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Moyes Over

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The news this morning of the departure of David Moyes from Manchester United comes as no surprise. I do not claim any particular insights into the world of football management but as soon as David Moyes was announced as manager of Manchester United I said it was a mistake.

I always check the football results and tables but am not a huge football fan; and while I am certainly not a MUFC supporter I didn’t have any particular partisan axe to grind on this one, so my observations about Moyes were not tribal. Rather, it looked very much to me as though the club had made the typical leadership mistake of trying to replace one exceptional leader with someone of very similar character and temperament.

It is easy to understand why organisations do this. The thought of a leader like Sir Alex Ferguson no longer being in place is almost beyond imagination and the obvious remedy is to find a replacement who seems to as closely match his predecessor as possible. Moyes ticked the boxes in this regard. Like Ferguson, a Scot. Similar personality type. Ambition. The thing is: Moyes isn’t Ferguson, and never could be, and in a sense was always being set up to fail. At the time of his appointment I said to anyone who cared to listen that it was a mistake, and that United should be appointing someone very different from Ferguson. To do so would be a risk, but it would be to risk success rather than almost guarantee disappointment.

Churches can act similarly. If a church has been led by a very successful minister, someone loved and respected by his congregation, who sees the church grow and thrive, and stays in place a long time, finding a replacement is very difficult. Typically, the exiting pastor, or those assigned to make the new appointment, will put in place someone who is as like as possible the departing man. This rarely works. Perhaps the most obvious example of this in a high profile UK context is when Lloyd-Jones retired from Westminster Chapel to be replaced by J. Glyn Owen. This was before my time but talking with those who were there, Glyn Owen was by all accounts an excellent man, and in many ways very similar to the great Lloyd-Jones: Welsh. An intellectual. A superb preacher. But he was not Lloyd-Jones, and after five years he went.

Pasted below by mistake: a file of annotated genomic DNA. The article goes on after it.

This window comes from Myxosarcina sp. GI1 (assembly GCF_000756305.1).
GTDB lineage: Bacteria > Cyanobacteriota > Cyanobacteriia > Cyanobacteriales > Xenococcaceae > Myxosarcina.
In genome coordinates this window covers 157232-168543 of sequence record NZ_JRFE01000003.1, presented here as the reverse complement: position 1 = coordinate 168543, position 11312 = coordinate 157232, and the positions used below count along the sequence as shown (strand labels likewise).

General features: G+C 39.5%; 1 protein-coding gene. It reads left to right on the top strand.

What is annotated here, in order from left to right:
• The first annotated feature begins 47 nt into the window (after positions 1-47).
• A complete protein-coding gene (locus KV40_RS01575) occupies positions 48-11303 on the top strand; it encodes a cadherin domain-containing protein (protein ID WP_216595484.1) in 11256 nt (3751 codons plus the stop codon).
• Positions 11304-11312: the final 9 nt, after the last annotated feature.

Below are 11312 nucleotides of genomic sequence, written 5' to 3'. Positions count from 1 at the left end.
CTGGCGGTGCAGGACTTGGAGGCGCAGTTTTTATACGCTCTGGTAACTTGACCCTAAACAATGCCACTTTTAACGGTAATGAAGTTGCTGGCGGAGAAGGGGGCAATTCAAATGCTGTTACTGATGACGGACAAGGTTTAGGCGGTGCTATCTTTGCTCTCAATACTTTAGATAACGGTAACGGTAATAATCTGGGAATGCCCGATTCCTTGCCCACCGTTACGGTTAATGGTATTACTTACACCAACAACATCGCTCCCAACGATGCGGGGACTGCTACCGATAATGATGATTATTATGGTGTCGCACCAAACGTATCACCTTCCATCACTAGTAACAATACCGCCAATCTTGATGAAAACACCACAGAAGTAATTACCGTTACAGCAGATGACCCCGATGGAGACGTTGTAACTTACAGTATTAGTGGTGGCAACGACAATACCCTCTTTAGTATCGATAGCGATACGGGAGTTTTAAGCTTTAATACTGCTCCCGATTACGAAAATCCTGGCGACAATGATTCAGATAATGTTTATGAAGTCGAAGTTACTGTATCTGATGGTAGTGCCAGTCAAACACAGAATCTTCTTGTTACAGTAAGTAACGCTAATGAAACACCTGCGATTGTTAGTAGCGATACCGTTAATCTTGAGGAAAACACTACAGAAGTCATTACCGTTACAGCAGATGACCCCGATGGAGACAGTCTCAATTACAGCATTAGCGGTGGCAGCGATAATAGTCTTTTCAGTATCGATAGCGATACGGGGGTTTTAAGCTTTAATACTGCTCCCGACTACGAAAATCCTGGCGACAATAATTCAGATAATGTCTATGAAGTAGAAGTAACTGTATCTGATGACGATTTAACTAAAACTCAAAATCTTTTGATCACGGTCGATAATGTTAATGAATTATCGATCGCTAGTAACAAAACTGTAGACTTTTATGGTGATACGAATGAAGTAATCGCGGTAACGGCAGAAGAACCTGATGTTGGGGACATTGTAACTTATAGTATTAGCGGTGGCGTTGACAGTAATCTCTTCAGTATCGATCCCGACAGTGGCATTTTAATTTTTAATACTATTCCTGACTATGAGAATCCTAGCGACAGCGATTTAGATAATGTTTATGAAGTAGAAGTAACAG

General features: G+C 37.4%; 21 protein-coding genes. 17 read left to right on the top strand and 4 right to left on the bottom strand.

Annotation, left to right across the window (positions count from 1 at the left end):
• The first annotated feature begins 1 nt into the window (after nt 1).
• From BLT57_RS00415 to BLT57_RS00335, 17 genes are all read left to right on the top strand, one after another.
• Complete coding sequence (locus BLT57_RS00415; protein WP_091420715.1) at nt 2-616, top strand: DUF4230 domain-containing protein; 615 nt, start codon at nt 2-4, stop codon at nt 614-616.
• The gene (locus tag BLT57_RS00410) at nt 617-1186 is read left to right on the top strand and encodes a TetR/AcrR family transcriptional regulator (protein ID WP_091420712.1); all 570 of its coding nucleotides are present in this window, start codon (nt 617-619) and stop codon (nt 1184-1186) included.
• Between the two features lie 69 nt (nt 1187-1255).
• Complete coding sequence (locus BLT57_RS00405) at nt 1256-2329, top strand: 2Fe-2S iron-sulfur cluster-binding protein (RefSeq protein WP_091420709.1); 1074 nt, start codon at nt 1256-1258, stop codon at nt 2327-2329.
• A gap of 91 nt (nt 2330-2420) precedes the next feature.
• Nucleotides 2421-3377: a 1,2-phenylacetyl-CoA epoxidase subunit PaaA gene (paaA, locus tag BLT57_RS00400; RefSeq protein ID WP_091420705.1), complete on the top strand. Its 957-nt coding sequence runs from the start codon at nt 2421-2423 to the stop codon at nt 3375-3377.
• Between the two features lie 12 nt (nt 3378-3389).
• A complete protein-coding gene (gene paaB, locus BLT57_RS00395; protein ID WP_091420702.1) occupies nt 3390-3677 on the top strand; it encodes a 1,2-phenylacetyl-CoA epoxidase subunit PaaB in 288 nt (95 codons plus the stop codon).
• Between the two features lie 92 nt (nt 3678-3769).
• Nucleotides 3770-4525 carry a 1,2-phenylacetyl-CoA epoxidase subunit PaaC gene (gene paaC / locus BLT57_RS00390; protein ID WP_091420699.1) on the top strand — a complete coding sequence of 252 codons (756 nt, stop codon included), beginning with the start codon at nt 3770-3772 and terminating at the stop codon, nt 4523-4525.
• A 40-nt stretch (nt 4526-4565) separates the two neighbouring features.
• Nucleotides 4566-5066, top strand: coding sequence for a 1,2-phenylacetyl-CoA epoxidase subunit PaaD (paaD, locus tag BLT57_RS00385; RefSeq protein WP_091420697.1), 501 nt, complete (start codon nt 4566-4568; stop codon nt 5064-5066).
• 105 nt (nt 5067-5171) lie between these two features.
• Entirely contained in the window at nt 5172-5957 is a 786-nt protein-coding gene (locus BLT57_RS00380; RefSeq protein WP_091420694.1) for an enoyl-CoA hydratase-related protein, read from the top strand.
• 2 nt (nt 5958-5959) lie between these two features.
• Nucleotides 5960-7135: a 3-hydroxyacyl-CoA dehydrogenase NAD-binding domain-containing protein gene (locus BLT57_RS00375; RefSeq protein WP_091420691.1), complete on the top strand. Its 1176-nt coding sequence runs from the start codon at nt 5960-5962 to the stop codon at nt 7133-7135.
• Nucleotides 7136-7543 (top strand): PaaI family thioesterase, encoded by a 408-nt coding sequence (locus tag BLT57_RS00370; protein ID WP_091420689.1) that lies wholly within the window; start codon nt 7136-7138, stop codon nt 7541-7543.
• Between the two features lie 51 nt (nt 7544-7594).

Leadership transition is always tricky. I feel sorry for David Moyes. Ferguson was an incredible leader, but, ironically, in anointing Moyes as his successor Ferguson’s last leadership decision was a poor one. He was looking for himself, when he should have been looking for someone different.

What has happened at United makes me grateful again for the leadership wisdom of Terry Virgo, who rather than looking for a younger version of himself to lead the Newfrontiers family of churches handed on leadership to a large group of men, many of whom are noticeably different from Terry – in gift and temperament. That looked a very brave and risky strategy, but doing it the obvious way would have been a poison chalice.

When it comes to leadership transitions, the obvious choice is normally the wrong choice. Poor David Moyes.

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